The term “bootstrapping” refers to the concept of “pulling oneself up by one's boot-straps,” a phrase apparently first used in The Singular Travels, Campaigns and Adventures of Baron Munchausen by Rudolph Erich Raspe in 1786. The derivative of the same term is used in a similar manner to describe the process of “booting” a computer by a sequence of software increments loaded into memory at power-up.
In statistics, “bootstrapping” refers to making inferences about a sampling distribution of a statistic by “resampling” the sample itself with replacement, as if it were a finite population. To the degree that the resampling distribution mimics the original sampling distribution, the inferences are accurate. The accuracy improves as the size of the original sample increases, if the central limit theorem applies.
“Resampling” as a concept was first used by R. A. Fisher (1935) in his famous randomization test, and by E. J. G. Pitman (1937, 1938), although in these cases the sampling was done without replacement.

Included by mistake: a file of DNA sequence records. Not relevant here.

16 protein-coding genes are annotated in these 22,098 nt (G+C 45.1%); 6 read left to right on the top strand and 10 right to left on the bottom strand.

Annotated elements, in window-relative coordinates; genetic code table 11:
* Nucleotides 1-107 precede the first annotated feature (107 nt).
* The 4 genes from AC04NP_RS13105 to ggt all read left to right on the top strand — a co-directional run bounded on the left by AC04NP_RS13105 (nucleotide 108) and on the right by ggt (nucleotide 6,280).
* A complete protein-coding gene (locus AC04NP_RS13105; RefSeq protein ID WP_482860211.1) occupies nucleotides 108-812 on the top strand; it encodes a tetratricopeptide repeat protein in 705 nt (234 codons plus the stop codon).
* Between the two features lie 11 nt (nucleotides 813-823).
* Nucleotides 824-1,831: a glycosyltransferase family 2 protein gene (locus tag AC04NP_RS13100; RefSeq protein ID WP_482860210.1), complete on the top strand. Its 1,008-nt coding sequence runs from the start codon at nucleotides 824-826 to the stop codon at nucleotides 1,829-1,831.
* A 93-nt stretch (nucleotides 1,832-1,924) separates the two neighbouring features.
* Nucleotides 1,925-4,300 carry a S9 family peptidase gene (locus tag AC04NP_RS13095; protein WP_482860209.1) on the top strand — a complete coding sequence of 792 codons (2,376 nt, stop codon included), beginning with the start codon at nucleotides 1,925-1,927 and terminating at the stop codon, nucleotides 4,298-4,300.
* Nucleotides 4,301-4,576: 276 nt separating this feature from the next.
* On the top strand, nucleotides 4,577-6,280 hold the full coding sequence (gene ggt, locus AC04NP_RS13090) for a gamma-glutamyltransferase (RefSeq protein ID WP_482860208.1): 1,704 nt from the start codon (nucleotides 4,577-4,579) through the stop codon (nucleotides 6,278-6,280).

The “bootstrap” as sampling with replacement and its Monte Carlo approximate form was first presented in a Stanford University technical report by Brad Efron in 1977. This report led to his famous paper in the Annals of Statistics in 1979. However, the Monte Carlo approximation may be much older. In fact, it is known that Julian Simon at the University of Maryland proposed the Monte Carlo approximation as an educational tool for teaching probability and statistics. In ...